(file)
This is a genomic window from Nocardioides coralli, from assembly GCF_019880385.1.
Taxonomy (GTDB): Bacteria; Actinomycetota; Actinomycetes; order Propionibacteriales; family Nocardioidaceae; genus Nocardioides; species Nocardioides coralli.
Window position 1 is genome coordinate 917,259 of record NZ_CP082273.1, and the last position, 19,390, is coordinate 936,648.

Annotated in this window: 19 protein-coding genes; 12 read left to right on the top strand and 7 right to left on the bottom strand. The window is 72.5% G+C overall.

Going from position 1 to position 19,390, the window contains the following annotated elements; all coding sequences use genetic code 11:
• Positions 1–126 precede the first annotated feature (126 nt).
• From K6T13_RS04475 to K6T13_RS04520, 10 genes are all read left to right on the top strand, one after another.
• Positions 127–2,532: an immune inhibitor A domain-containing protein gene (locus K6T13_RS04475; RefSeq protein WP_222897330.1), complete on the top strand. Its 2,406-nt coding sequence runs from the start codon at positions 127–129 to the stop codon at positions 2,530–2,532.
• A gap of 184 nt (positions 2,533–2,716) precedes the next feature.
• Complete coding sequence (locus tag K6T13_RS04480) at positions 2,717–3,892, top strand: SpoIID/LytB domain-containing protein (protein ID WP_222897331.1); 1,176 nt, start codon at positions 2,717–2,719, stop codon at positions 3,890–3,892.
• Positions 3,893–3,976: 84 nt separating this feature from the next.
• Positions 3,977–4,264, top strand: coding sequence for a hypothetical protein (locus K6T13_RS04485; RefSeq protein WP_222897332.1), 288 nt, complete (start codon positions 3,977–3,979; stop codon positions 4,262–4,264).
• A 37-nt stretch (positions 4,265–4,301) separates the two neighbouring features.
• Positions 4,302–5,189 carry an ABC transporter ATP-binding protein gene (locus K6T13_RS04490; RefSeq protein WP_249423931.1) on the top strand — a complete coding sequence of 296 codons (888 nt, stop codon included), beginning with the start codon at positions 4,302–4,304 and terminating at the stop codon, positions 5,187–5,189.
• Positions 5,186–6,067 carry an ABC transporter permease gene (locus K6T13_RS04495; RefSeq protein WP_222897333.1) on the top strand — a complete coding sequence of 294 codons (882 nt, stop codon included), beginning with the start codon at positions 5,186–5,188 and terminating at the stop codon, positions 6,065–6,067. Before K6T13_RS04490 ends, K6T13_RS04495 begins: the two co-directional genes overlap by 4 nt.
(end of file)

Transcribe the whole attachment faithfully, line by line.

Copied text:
This is a genomic window from Nocardioides coralli, from assembly GCF_019880385.1.
Taxonomy (GTDB): Bacteria; Actinomycetota; Actinomycetes; order Propionibacteriales; family Nocardioidaceae; genus Nocardioides; species Nocardioides coralli.
Window position 1 is genome coordinate 917,259 of record NZ_CP082273.1, and the last position, 19,390, is coordinate 936,648.

Annotated in this window: 19 protein-coding genes; 12 read left to right on the top strand and 7 right to left on the bottom strand. The window is 72.5% G+C overall.

Going from position 1 to position 19,390, the window contains the following annotated elements; all coding sequences use genetic code 11:
• Positions 1–126 precede the first annotated feature (126 nt).
• From K6T13_RS04475 to K6T13_RS04520, 10 genes are all read left to right on the top strand, one after another.
• Positions 127–2,532: an immune inhibitor A domain-containing protein gene (locus K6T13_RS04475; RefSeq protein WP_222897330.1), complete on the top strand. Its 2,406-nt coding sequence runs from the start codon at positions 127–129 to the stop codon at positions 2,530–2,532.
• A gap of 184 nt (positions 2,533–2,716) precedes the next feature.
• Complete coding sequence (locus tag K6T13_RS04480) at positions 2,717–3,892, top strand: SpoIID/LytB domain-containing protein (protein ID WP_222897331.1); 1,176 nt, start codon at positions 2,717–2,719, stop codon at positions 3,890–3,892.
• Positions 3,893–3,976: 84 nt separating this feature from the next.
• Positions 3,977–4,264, top strand: coding sequence for a hypothetical protein (locus K6T13_RS04485; RefSeq protein WP_222897332.1), 288 nt, complete (start codon positions 3,977–3,979; stop codon positions 4,262–4,264).
• A 37-nt stretch (positions 4,265–4,301) separates the two neighbouring features.
• Positions 4,302–5,189 carry an ABC transporter ATP-binding protein gene (locus K6T13_RS04490; RefSeq protein WP_249423931.1) on the top strand — a complete coding sequence of 296 codons (888 nt, stop codon included), beginning with the start codon at positions 4,302–4,304 and terminating at the stop codon, positions 5,187–5,189.
• Positions 5,186–6,067 carry an ABC transporter permease gene (locus K6T13_RS04495; RefSeq protein WP_222897333.1) on the top strand — a complete coding sequence of 294 codons (882 nt, stop codon included), beginning with the start codon at positions 5,186–5,188 and terminating at the stop codon, positions 6,065–6,067. Before K6T13_RS04490 ends, K6T13_RS04495 begins: the two co-directional genes overlap by 4 nt.